5. Shutdown and outage
Outages in SaaS are more prevalent than you may imagine. According to recent sources, Azure had a significant outage in October 2020, preventing users from accessing their data for two days. So, unless you have a Microsoft 365 backup solution in place, you shouldn’t expect your data to be accessible at all times just because it’s in the cloud.
6. Internal and external security risks
Businesses are subjected to internal security risks more frequently than you would expect. Maintaining an up-to-date Office 365 backup reduces the risk of losing or destroying vital data. Malware and viruses (external security risks) can also inflict significant harm to businesses, and a backup can quickly restore mailboxes to a state prior to the assault.
7. Unlawful consent attack via a third-party application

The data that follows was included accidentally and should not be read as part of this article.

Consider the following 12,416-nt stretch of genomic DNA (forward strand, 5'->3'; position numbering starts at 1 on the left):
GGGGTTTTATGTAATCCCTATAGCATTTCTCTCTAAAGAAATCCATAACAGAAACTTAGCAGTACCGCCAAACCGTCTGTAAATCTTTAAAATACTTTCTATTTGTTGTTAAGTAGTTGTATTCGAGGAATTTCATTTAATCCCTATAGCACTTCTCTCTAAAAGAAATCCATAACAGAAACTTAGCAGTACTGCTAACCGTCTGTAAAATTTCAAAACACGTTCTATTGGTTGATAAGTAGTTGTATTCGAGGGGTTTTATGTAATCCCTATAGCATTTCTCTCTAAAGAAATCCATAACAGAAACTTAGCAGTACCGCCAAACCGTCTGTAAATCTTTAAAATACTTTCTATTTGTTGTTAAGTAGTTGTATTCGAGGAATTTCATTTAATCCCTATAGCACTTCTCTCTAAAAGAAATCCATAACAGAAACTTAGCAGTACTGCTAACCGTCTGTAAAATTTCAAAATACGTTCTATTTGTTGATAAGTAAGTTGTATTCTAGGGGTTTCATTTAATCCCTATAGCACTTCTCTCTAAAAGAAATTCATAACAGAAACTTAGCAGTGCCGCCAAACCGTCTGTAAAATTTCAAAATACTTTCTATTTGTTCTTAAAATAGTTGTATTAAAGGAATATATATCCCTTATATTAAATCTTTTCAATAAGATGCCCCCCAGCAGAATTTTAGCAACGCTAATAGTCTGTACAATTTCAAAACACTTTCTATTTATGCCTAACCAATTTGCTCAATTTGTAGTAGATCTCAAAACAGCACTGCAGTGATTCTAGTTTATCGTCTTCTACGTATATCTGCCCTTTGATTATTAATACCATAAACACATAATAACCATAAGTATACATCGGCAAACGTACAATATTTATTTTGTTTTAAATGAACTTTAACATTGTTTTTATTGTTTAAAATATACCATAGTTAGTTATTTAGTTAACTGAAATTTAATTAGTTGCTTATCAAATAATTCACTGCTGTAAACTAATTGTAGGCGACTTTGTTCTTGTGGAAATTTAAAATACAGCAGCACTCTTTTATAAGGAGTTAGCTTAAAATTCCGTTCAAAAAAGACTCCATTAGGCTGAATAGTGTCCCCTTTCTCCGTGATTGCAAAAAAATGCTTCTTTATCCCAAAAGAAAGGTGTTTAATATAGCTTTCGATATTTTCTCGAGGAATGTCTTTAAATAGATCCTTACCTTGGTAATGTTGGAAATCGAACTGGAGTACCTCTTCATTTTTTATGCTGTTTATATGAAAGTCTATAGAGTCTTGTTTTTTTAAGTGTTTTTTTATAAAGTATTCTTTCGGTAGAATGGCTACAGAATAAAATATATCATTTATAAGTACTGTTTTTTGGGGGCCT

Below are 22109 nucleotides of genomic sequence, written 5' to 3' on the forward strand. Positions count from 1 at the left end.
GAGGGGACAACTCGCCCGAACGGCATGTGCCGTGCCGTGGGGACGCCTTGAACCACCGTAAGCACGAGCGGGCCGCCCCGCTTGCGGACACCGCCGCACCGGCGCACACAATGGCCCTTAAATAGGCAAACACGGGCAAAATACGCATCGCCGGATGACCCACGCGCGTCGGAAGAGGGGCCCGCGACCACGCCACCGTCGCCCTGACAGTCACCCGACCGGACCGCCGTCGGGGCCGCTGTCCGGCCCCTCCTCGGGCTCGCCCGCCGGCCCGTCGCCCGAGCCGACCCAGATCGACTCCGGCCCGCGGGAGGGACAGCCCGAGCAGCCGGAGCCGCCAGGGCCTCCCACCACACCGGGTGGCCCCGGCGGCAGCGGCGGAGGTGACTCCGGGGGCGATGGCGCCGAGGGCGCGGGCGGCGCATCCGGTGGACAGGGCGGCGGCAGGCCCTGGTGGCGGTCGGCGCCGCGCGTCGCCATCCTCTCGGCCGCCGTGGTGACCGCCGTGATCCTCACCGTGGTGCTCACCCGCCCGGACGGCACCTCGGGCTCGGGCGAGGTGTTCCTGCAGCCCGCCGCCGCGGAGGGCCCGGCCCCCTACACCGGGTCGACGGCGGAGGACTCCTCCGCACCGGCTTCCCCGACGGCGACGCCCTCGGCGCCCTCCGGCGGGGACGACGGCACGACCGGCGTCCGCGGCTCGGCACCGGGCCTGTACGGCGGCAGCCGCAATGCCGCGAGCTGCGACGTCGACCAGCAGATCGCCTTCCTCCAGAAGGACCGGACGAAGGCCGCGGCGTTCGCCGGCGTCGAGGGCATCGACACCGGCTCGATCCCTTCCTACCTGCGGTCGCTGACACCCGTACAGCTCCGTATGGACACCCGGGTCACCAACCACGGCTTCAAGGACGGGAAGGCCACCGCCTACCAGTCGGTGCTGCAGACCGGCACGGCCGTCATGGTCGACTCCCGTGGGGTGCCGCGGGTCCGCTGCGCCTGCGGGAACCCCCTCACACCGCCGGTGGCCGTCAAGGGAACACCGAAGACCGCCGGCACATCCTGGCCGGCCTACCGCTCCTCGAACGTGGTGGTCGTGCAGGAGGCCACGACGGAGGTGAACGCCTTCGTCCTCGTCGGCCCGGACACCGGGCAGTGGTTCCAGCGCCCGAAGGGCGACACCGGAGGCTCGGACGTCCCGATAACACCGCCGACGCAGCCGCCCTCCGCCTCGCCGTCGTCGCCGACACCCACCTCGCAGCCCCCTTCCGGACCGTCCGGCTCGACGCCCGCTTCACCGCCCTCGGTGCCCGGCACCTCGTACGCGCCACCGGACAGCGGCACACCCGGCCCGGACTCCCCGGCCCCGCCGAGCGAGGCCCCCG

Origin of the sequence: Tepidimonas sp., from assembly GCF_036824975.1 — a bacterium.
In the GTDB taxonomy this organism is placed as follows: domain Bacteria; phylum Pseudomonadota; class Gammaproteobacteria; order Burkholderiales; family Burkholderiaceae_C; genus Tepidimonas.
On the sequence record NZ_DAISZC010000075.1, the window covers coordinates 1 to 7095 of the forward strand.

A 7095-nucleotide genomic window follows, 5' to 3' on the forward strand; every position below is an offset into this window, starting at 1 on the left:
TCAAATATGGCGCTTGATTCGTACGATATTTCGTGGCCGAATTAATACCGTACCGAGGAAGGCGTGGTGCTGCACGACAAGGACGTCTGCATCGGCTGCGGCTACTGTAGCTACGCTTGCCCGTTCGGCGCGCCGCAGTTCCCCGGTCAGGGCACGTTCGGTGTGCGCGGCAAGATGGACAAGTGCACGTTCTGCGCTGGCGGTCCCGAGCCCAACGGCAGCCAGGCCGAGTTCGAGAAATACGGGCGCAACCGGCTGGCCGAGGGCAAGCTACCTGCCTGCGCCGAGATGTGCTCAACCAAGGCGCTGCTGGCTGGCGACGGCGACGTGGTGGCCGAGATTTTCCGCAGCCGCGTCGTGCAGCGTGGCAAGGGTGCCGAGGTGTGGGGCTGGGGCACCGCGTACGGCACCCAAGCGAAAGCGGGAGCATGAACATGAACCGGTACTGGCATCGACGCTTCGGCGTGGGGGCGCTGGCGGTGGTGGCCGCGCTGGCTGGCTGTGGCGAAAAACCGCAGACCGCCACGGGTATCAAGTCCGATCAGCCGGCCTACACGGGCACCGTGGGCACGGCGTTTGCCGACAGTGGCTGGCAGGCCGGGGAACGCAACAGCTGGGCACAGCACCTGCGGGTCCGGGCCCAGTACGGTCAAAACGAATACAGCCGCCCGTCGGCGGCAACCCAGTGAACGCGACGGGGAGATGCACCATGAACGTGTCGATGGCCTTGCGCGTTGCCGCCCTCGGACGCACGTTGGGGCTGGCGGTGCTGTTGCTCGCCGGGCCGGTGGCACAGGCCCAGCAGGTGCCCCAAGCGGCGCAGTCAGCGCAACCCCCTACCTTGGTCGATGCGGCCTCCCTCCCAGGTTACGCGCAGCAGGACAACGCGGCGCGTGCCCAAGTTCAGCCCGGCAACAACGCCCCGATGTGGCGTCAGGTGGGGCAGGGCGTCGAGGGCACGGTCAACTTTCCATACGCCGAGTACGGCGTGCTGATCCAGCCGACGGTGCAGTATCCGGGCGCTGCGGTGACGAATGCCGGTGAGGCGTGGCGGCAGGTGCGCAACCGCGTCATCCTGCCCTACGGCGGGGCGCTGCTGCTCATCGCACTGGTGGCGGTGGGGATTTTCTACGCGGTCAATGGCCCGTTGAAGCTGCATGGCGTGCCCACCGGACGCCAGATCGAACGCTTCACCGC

Have you used your Microsoft 365 account to install any third-party applications? Are you familiar with unauthorized consent grant assaults aimed at stealing your personal information? Are you curious as to how?
Once you’ve installed the app, the attackers will either start a phishing assault or inject malicious code into a webpage to deceive you into giving them access to your account.
The worst part about this type of attack is that normal account recovery steps, such as resetting account passwords or completing Multi-Factor Authentication (MFA) for account access, will be rendered ineffective because these actions are carried out by third-party applications that are not part of the organization.
8. Devices that have been lost or stolen
Some businesses, particularly small and medium-sized businesses, have a BYOD (Bring Your Own Device) policy. This reduces office costs while also providing convenience to employees, who may access their data from anywhere at any time using their own devices.